Rice reaches a teaching milestoneBy Steve Koppes
On Friday, June 11, Dongxu Li will become the 100th University Chemistry student to receive a Ph.D. under the supervision of Stuart Rice, the Frank P. Hixson Distinguished Service Professor in Chemistry and the College. The University graduated Rice’s first Ph.D. student in 1960. That was Robert Harris, now retired from the chemistry faculty at the University of California, Berkeley.
Rice’s career demonstrates the intimate connection between scientific research and the training of graduate students. He received the National Medal of Science in 1999, when he was cited “for changing the very nature of modern physical chemistry through his research, teaching and writing, using imaginative approaches to both experiment and theory that have inspired a new generation of scientists.”
Rice estimates that approximately half of his Ph.D. students have gone on to academic careers. One is a dean at the University of Minnesota. Others have taken faculty posts at Columbia University, the Massachusetts Institute of Technology, Johns Hopkins University, University of California Los Angeles, California Institute of Technology and elsewhere, both in the United States and abroad.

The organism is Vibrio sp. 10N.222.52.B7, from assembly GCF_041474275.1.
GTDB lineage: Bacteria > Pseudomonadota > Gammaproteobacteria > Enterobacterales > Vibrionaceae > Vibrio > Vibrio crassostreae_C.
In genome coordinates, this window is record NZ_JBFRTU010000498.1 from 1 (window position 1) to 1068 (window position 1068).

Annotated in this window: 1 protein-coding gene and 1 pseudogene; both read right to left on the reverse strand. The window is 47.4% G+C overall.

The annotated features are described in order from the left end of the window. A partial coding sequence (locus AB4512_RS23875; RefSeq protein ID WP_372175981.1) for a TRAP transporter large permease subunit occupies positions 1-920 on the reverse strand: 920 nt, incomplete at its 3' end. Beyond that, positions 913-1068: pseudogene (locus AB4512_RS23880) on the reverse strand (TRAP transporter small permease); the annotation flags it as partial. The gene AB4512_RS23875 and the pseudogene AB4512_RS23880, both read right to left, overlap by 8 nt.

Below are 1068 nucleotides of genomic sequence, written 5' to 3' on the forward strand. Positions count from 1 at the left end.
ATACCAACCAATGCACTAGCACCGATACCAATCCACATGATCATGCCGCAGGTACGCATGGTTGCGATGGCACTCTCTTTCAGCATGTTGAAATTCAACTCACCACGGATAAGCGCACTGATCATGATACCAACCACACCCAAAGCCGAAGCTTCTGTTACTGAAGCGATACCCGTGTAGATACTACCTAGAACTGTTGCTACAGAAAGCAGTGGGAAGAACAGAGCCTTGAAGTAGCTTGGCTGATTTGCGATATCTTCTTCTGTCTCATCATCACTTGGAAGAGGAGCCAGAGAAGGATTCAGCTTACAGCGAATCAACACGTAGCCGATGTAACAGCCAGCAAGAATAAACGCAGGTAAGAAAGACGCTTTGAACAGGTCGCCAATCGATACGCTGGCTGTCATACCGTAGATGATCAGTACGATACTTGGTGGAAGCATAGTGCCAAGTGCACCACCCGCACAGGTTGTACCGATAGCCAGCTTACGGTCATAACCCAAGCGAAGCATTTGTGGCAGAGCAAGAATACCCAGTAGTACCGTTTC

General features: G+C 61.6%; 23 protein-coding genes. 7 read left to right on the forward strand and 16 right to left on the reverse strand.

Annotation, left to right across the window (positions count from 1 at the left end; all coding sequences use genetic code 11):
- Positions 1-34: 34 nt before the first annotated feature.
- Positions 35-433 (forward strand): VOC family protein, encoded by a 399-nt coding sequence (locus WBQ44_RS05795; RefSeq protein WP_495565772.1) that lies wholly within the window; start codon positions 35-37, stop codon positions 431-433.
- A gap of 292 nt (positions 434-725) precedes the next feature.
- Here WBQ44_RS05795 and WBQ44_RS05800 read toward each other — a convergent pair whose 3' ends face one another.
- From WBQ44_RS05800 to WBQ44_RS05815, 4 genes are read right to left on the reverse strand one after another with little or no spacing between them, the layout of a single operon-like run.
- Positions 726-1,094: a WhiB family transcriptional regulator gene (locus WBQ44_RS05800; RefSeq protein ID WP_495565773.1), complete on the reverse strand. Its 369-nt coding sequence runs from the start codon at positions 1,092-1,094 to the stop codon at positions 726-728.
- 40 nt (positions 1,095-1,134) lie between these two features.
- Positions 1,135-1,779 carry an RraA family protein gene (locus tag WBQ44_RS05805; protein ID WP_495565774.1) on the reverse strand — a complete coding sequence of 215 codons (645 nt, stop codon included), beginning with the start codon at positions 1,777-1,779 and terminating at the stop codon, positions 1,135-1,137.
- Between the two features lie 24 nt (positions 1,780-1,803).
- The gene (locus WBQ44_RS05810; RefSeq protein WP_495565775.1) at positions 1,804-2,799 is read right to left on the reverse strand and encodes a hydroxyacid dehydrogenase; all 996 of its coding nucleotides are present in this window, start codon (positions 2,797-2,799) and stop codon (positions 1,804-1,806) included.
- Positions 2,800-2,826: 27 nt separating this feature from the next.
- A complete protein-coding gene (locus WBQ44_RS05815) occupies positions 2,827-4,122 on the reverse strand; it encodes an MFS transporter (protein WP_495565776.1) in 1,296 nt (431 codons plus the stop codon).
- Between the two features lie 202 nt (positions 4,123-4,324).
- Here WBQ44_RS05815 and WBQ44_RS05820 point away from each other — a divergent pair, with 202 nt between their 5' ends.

Most of the others took up posts in industrial or national research laboratories, including General Motors and Lawrence Livermore and Argonne national laboratories.
Some forged new paths for themselves. One now builds financial models and does economical analyses for Fannie Mae, the mortgage finance corporation. Another went to law school and became a prominent intellectual property lawyer, while others have started their own companies.
“People learn how to solve problems, and then they’re in great demand for all kinds of things,” Rice said.
The number of Ph.D. students who train in Rice’s laboratory continues to mount. Now age 72, Rice plans to continue conducting research and working with students for as long as he remains healthy. He currently works with six doctoral students.
“I’ve been very fortunate over the years to have a large number of outstanding students. That’s what’s made it possible,” he said.